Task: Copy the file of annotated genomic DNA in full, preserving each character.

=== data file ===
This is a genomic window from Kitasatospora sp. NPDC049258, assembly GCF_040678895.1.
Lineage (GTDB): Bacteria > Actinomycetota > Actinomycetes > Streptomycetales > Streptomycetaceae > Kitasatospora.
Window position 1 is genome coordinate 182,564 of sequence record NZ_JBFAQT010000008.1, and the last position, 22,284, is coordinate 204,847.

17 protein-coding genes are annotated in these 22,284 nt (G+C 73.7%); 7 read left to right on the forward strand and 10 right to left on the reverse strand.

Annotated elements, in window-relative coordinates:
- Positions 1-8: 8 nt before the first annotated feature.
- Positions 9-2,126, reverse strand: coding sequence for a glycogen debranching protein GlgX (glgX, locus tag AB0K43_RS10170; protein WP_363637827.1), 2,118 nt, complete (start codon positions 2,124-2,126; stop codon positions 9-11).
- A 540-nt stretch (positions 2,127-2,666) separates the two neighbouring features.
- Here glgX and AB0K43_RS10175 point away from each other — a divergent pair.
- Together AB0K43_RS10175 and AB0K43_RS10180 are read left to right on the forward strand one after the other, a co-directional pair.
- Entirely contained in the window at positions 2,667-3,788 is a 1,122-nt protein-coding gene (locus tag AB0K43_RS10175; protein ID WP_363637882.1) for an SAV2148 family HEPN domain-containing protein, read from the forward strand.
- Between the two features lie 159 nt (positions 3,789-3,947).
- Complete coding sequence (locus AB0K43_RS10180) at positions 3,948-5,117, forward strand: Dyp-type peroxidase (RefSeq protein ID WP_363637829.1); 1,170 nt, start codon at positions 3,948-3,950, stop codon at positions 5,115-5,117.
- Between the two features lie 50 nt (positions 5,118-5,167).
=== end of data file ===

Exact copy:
This is a genomic window from Kitasatospora sp. NPDC049258, assembly GCF_040678895.1.
Lineage (GTDB): Bacteria > Actinomycetota > Actinomycetes > Streptomycetales > Streptomycetaceae > Kitasatospora.
Window position 1 is genome coordinate 182,564 of sequence record NZ_JBFAQT010000008.1, and the last position, 22,284, is coordinate 204,847.

17 protein-coding genes are annotated in these 22,284 nt (G+C 73.7%); 7 read left to right on the forward strand and 10 right to left on the reverse strand.

Annotated elements, in window-relative coordinates:
- Positions 1-8: 8 nt before the first annotated feature.
- Positions 9-2,126, reverse strand: coding sequence for a glycogen debranching protein GlgX (glgX, locus tag AB0K43_RS10170; protein WP_363637827.1), 2,118 nt, complete (start codon positions 2,124-2,126; stop codon positions 9-11).
- A 540-nt stretch (positions 2,127-2,666) separates the two neighbouring features.
- Here glgX and AB0K43_RS10175 point away from each other — a divergent pair.
- Together AB0K43_RS10175 and AB0K43_RS10180 are read left to right on the forward strand one after the other, a co-directional pair.
- Entirely contained in the window at positions 2,667-3,788 is a 1,122-nt protein-coding gene (locus tag AB0K43_RS10175; protein ID WP_363637882.1) for an SAV2148 family HEPN domain-containing protein, read from the forward strand.
- Between the two features lie 159 nt (positions 3,789-3,947).
- Complete coding sequence (locus AB0K43_RS10180) at positions 3,948-5,117, forward strand: Dyp-type peroxidase (RefSeq protein ID WP_363637829.1); 1,170 nt, start codon at positions 3,948-3,950, stop codon at positions 5,115-5,117.
- Between the two features lie 50 nt (positions 5,118-5,167).